from the cubby-blues dept
As a lifelong Cubs fan with a resume that includes going to my first game at Wrigley when I was four months old and living in Wrigleyville for several years, I can at the very least claim some expertise on the culture around the team and the stadium. For those that have not been lucky enough to visit baseball's Mecca, the walk about up to the park consists of bar-laden streets on either Addison or Clark, with the sidewalks spilling over with fans, bar-patrons, and street vendors. Those street vendors offer innumerable wares, including t-shirts, memorabillia, and food. It's part of the experience.
An experience suddenly under fire by the team and Major League Baseball, which have jointly filed a federal lawsuit against some forty street vendors for trademark and counterfeit violations.
The Cubs and Major League Baseball filed a lawsuit in federal court Thursday against a vendors hawking allegedly counterfeit and trademark-infringing merchandise.
"Defendants are a group of vendors who are deliberately free riding on the success of the Cubs and trading — without a license or permission — on the substantial goodwill associated with the Cubs' trademarks and trade dress," the team and the league claimed in the lawsuit, alleging the vendors "flooded Wrigleyville and the Internet with all manner of unlicensed products."
They're not wrong, of course. These vendors are everywhere. As I said, it's part of the experience. And it got to be that way because it's gone on forever. That the team is suddenly taking this action on the eve of a playoff run is within its rights, certainly, but doesn't otherwise make a great deal of sense. Were this the problem the filing appears to claim it is, it should have been a problem during last year's playoff run, or in 2007 and 2008 when the team also made postseason appearances.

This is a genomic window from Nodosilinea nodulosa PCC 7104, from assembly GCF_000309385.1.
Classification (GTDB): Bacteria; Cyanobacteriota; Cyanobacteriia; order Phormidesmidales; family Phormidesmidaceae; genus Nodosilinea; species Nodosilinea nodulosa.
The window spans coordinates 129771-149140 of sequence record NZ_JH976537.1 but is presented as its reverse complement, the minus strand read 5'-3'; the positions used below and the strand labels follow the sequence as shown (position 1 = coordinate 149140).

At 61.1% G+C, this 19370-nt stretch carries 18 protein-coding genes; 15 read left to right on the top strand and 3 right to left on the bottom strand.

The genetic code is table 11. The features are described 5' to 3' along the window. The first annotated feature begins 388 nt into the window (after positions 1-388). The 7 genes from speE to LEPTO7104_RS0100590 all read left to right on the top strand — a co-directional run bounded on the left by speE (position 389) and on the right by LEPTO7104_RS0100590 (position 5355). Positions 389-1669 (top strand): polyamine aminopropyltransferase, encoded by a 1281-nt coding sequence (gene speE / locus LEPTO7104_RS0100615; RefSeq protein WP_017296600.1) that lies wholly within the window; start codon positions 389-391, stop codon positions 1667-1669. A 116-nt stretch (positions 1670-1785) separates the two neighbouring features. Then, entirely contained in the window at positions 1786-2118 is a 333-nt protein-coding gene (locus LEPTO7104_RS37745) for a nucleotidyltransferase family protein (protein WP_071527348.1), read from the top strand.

While much is made in the Tribune post about how the internet has exacerbated this problem, the vendors targeted here sell solely on the street around the ballpark. Something they have surely done for years now. The team must surely have considered the question of whether forty street vendors posed a true threat to its trademark rights and the insane merchandise revenue it collects from its own sales, and whether or not that threat was of greater importance than an ambiance and culture that has always been central to the team's commercial success.
The Cubs clearly think the threat is real, but it's tough to see how that makes sense. Other avenues besides a federal lawsuit could have been pursued in order to protect the team's trademark rights, but the Cubs didn't go that route. Instead, street vendors will be brought into court, even as the team makes its run. The friendly confines feel a little less friendly all of a sudden.